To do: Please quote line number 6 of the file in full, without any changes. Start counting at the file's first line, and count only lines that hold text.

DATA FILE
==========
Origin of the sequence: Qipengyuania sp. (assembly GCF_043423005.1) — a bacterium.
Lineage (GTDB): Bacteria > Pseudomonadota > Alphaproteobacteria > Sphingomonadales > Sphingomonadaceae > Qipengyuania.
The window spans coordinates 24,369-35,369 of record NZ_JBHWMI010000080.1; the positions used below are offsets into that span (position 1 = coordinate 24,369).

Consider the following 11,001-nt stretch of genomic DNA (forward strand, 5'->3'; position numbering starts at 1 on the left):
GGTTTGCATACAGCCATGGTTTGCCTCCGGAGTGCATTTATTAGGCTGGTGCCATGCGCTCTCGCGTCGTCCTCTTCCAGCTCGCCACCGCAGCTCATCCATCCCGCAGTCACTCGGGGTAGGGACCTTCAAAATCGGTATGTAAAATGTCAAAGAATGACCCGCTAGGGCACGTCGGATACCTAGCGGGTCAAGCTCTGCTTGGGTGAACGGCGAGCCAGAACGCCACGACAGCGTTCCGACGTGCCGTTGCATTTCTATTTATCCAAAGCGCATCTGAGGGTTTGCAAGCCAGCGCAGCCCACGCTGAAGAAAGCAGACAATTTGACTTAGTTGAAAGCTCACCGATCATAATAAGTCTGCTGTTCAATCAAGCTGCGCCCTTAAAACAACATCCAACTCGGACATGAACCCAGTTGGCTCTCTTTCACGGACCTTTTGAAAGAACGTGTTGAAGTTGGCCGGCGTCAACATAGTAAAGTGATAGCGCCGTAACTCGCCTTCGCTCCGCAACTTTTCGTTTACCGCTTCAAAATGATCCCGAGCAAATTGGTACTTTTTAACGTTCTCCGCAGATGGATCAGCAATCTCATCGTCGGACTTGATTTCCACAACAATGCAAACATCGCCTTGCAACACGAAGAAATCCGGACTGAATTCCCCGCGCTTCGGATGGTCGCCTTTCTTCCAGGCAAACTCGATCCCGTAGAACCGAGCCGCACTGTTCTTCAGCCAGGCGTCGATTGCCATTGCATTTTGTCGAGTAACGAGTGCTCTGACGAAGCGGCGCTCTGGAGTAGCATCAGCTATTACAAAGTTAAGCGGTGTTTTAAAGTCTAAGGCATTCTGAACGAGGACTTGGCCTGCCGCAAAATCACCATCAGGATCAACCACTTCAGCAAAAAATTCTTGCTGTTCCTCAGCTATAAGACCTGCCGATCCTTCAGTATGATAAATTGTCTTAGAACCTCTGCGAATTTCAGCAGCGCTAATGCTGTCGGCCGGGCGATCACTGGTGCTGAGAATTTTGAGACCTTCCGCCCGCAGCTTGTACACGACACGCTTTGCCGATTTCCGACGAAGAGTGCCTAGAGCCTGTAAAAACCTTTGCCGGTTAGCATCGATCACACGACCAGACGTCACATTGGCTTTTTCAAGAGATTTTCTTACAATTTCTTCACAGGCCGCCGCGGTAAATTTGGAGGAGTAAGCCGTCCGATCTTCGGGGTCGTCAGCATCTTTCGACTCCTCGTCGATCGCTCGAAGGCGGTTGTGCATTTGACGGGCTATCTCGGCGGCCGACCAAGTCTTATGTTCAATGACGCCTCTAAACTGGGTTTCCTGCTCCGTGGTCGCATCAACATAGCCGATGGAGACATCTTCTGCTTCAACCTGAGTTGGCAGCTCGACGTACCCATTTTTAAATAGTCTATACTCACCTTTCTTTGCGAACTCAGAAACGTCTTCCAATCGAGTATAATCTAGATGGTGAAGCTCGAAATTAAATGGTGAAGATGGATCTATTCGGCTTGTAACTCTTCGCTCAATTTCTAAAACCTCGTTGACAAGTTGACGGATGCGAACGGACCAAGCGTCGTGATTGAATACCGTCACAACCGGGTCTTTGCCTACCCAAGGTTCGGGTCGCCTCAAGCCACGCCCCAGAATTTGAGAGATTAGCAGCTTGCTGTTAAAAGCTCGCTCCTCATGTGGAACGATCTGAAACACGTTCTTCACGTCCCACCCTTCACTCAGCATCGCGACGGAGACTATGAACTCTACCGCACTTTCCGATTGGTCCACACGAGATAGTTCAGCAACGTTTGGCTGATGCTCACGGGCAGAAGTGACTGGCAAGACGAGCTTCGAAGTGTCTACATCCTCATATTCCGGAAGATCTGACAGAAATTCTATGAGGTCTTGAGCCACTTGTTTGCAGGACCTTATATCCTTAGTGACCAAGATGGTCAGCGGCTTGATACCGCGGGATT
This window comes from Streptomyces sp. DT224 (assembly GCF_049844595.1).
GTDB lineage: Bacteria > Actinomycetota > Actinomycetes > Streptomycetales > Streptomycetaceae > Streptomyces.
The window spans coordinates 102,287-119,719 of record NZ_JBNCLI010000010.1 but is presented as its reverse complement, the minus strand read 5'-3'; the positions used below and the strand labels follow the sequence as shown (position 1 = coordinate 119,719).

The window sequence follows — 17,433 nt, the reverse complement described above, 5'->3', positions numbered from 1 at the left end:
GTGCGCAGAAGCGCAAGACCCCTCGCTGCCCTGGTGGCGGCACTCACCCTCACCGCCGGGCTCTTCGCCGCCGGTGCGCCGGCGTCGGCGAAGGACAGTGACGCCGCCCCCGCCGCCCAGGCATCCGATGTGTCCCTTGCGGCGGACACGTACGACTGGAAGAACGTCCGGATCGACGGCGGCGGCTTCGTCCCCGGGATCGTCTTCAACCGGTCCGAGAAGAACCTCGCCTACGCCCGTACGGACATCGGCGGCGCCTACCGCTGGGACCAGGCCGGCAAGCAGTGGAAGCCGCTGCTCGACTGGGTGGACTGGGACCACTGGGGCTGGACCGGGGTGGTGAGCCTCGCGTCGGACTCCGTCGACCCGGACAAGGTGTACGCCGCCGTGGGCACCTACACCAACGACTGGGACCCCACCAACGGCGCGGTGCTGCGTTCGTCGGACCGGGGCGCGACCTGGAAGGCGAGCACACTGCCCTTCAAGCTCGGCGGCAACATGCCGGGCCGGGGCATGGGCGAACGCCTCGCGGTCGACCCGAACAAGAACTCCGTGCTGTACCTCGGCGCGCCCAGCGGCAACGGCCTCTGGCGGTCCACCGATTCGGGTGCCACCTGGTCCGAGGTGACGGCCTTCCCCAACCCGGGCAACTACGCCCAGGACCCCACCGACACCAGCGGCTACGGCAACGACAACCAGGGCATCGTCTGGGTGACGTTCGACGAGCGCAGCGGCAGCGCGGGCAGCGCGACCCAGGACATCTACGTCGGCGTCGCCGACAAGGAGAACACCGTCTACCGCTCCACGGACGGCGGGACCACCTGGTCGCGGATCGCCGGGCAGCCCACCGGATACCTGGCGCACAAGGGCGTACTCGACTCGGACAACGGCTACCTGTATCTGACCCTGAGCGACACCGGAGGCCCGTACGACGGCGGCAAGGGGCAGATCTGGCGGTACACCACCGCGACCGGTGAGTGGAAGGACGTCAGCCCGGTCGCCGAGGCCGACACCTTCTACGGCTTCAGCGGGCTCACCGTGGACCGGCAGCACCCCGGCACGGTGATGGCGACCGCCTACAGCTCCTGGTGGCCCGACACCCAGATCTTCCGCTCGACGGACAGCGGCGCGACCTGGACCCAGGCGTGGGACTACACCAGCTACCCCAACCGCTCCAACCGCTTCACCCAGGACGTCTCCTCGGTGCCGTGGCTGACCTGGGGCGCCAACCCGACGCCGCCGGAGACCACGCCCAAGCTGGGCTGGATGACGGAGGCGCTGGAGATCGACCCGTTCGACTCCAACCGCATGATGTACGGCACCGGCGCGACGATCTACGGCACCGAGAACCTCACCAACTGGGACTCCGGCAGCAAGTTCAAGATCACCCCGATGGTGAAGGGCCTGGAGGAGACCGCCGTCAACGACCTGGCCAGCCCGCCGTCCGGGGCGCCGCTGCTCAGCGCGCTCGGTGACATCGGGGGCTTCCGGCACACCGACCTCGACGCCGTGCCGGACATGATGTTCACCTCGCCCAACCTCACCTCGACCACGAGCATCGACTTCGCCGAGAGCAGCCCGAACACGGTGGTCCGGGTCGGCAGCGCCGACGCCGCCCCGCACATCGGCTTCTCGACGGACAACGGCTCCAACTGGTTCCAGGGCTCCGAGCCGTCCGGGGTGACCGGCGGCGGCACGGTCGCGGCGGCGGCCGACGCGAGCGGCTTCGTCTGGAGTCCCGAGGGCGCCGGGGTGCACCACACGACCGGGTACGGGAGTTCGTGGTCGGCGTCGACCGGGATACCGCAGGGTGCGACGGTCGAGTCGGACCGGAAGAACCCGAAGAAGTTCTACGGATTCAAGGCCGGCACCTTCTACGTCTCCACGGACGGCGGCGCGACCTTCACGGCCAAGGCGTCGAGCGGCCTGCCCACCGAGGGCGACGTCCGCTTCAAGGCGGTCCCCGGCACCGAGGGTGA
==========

This window comes from Streptomyces sp. DT224 (assembly GCF_049844595.1).